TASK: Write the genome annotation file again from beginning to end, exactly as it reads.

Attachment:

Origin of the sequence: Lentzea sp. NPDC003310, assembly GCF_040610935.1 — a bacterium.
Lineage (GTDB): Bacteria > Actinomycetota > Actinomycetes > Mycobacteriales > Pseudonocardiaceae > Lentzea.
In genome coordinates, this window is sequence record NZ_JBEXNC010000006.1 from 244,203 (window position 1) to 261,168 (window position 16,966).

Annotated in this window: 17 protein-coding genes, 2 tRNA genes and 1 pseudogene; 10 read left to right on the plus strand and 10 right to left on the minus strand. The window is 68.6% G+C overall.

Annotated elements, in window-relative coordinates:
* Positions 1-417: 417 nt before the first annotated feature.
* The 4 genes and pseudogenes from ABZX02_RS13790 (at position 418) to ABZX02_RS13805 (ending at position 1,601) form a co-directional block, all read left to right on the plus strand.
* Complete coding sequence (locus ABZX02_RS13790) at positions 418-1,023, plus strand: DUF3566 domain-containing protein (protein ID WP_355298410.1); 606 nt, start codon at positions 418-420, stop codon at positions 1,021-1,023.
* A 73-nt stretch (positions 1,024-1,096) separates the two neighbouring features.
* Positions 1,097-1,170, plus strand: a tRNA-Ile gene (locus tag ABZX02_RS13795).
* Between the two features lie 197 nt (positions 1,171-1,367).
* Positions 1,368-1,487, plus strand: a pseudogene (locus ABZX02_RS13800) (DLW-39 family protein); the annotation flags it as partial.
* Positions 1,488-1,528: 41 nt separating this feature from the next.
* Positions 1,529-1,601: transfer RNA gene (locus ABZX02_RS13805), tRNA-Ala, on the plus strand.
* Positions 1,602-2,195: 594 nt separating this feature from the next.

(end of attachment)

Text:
Origin of the sequence: Lentzea sp. NPDC003310, assembly GCF_040610935.1 — a bacterium.
Lineage (GTDB): Bacteria > Actinomycetota > Actinomycetes > Mycobacteriales > Pseudonocardiaceae > Lentzea.
In genome coordinates, this window is sequence record NZ_JBEXNC010000006.1 from 244,203 (window position 1) to 261,168 (window position 16,966).

Annotated in this window: 17 protein-coding genes, 2 tRNA genes and 1 pseudogene; 10 read left to right on the plus strand and 10 right to left on the minus strand. The window is 68.6% G+C overall.

Annotated elements, in window-relative coordinates:
* Positions 1-417: 417 nt before the first annotated feature.
* The 4 genes and pseudogenes from ABZX02_RS13790 (at position 418) to ABZX02_RS13805 (ending at position 1,601) form a co-directional block, all read left to right on the plus strand.
* Complete coding sequence (locus ABZX02_RS13790) at positions 418-1,023, plus strand: DUF3566 domain-containing protein (protein ID WP_355298410.1); 606 nt, start codon at positions 418-420, stop codon at positions 1,021-1,023.
* A 73-nt stretch (positions 1,024-1,096) separates the two neighbouring features.
* Positions 1,097-1,170, plus strand: a tRNA-Ile gene (locus tag ABZX02_RS13795).
* Between the two features lie 197 nt (positions 1,171-1,367).
* Positions 1,368-1,487, plus strand: a pseudogene (locus ABZX02_RS13800) (DLW-39 family protein); the annotation flags it as partial.
* Positions 1,488-1,528: 41 nt separating this feature from the next.
* Positions 1,529-1,601: transfer RNA gene (locus ABZX02_RS13805), tRNA-Ala, on the plus strand.
* Positions 1,602-2,195: 594 nt separating this feature from the next.